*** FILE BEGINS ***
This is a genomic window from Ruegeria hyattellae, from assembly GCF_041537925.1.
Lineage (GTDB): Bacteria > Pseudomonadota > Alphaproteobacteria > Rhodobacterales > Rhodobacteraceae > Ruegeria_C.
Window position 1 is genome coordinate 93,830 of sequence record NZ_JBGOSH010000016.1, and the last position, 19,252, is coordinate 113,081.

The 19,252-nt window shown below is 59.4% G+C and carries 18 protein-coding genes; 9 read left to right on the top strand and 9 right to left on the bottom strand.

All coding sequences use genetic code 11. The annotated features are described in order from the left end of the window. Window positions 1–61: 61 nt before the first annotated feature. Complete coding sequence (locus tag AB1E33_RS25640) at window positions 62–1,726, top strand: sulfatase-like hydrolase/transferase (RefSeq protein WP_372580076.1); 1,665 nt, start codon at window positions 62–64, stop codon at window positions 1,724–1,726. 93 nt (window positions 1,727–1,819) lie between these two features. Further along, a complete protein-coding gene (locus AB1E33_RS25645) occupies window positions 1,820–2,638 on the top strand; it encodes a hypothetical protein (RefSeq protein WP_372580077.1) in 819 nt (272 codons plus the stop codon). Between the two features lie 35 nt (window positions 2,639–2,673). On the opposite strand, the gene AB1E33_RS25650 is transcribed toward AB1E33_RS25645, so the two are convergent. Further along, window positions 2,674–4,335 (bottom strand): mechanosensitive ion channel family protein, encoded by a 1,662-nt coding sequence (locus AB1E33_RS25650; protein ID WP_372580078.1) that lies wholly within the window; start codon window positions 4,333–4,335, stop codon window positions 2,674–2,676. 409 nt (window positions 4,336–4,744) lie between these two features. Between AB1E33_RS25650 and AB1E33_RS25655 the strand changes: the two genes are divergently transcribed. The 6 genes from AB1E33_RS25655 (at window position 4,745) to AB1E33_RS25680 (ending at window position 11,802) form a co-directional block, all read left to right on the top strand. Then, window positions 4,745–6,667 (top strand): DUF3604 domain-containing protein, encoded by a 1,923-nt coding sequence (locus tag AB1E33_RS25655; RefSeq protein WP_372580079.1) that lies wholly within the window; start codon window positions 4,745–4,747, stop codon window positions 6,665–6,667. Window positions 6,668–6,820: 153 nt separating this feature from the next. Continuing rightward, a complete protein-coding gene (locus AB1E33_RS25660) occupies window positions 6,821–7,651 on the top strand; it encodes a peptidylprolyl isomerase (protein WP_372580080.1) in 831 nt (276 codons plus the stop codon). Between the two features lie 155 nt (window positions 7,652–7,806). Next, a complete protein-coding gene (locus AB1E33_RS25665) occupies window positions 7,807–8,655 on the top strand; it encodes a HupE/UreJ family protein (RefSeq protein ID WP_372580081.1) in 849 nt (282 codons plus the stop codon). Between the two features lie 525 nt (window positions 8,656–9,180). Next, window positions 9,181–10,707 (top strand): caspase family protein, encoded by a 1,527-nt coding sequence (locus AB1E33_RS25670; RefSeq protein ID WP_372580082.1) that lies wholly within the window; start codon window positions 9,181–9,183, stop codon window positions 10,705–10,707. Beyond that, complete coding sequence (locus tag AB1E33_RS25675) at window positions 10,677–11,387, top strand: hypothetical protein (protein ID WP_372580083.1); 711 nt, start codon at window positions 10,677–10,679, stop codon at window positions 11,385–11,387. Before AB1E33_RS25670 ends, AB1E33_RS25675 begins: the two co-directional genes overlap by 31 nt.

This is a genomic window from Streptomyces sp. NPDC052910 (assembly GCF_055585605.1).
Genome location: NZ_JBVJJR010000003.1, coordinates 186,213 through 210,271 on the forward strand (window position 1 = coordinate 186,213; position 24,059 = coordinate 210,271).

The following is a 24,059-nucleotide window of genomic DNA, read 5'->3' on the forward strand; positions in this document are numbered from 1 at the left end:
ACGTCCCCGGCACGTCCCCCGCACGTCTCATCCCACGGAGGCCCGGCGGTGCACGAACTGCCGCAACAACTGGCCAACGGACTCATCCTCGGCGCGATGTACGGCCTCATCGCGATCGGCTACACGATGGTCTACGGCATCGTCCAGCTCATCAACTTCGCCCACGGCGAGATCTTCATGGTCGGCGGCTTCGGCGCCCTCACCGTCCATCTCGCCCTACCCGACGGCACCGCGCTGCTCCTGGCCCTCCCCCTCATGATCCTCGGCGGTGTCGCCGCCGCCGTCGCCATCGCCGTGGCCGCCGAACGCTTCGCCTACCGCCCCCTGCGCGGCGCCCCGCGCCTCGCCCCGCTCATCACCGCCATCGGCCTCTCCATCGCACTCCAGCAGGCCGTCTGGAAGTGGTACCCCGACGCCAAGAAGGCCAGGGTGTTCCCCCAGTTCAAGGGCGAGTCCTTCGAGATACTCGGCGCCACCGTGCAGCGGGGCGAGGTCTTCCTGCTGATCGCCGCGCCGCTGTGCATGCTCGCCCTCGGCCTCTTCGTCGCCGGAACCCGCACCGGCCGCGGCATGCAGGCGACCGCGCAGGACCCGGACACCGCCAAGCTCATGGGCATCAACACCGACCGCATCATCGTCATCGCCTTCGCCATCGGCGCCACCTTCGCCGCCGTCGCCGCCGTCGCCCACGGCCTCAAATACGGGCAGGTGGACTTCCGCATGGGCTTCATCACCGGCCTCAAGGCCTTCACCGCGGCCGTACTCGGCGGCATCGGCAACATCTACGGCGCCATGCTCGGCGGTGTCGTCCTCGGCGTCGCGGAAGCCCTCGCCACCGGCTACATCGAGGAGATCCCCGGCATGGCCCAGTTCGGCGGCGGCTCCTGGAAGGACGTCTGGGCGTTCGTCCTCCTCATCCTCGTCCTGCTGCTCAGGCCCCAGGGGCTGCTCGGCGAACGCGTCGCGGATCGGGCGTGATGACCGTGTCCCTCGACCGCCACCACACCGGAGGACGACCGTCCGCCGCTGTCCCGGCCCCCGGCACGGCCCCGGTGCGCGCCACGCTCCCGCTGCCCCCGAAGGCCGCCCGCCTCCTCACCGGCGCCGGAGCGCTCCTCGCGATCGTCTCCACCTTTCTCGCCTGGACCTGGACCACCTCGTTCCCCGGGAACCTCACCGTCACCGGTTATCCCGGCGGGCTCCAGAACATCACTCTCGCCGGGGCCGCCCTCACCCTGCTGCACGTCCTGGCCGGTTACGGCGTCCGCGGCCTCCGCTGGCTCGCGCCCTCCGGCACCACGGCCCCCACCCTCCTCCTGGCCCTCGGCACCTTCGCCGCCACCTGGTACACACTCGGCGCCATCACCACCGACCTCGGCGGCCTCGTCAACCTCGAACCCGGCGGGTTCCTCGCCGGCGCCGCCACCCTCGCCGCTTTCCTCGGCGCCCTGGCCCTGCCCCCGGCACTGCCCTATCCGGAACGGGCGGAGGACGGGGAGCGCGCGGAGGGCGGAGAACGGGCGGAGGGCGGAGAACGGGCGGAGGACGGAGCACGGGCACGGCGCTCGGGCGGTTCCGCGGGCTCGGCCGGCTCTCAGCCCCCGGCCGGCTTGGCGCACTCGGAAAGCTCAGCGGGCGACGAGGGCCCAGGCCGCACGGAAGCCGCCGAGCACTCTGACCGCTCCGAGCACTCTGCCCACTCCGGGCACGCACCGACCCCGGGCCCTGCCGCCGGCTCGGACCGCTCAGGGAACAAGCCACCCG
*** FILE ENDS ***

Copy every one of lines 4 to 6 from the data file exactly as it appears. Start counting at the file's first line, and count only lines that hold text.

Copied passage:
The 19,252-nt window shown below is 59.4% G+C and carries 18 protein-coding genes; 9 read left to right on the top strand and 9 right to left on the bottom strand.

All coding sequences use genetic code 11. The annotated features are described in order from the left end of the window. Window positions 1–61: 61 nt before the first annotated feature. Complete coding sequence (locus tag AB1E33_RS25640) at window positions 62–1,726, top strand: sulfatase-like hydrolase/transferase (RefSeq protein WP_372580076.1); 1,665 nt, start codon at window positions 62–64, stop codon at window positions 1,724–1,726. 93 nt (window positions 1,727–1,819) lie between these two features. Further along, a complete protein-coding gene (locus AB1E33_RS25645) occupies window positions 1,820–2,638 on the top strand; it encodes a hypothetical protein (RefSeq protein WP_372580077.1) in 819 nt (272 codons plus the stop codon). Between the two features lie 35 nt (window positions 2,639–2,673). On the opposite strand, the gene AB1E33_RS25650 is transcribed toward AB1E33_RS25645, so the two are convergent. Further along, window positions 2,674–4,335 (bottom strand): mechanosensitive ion channel family protein, encoded by a 1,662-nt coding sequence (locus AB1E33_RS25650; protein ID WP_372580078.1) that lies wholly within the window; start codon window positions 4,333–4,335, stop codon window positions 2,674–2,676. 409 nt (window positions 4,336–4,744) lie between these two features. Between AB1E33_RS25650 and AB1E33_RS25655 the strand changes: the two genes are divergently transcribed. The 6 genes from AB1E33_RS25655 (at window position 4,745) to AB1E33_RS25680 (ending at window position 11,802) form a co-directional block, all read left to right on the top strand. Then, window positions 4,745–6,667 (top strand): DUF3604 domain-containing protein, encoded by a 1,923-nt coding sequence (locus tag AB1E33_RS25655; RefSeq protein WP_372580079.1) that lies wholly within the window; start codon window positions 4,745–4,747, stop codon window positions 6,665–6,667. Window positions 6,668–6,820: 153 nt separating this feature from the next. Continuing rightward, a complete protein-coding gene (locus AB1E33_RS25660) occupies window positions 6,821–7,651 on the top strand; it encodes a peptidylprolyl isomerase (protein WP_372580080.1) in 831 nt (276 codons plus the stop codon). Between the two features lie 155 nt (window positions 7,652–7,806). Next, a complete protein-coding gene (locus AB1E33_RS25665) occupies window positions 7,807–8,655 on the top strand; it encodes a HupE/UreJ family protein (RefSeq protein ID WP_372580081.1) in 849 nt (282 codons plus the stop codon). Between the two features lie 525 nt (window positions 8,656–9,180). Next, window positions 9,181–10,707 (top strand): caspase family protein, encoded by a 1,527-nt coding sequence (locus AB1E33_RS25670; RefSeq protein ID WP_372580082.1) that lies wholly within the window; start codon window positions 9,181–9,183, stop codon window positions 10,705–10,707. Beyond that, complete coding sequence (locus tag AB1E33_RS25675) at window positions 10,677–11,387, top strand: hypothetical protein (protein ID WP_372580083.1); 711 nt, start codon at window positions 10,677–10,679, stop codon at window positions 11,385–11,387. Before AB1E33_RS25670 ends, AB1E33_RS25675 begins: the two co-directional genes overlap by 31 nt.

This is a genomic window from Streptomyces sp. NPDC052910 (assembly GCF_055585605.1).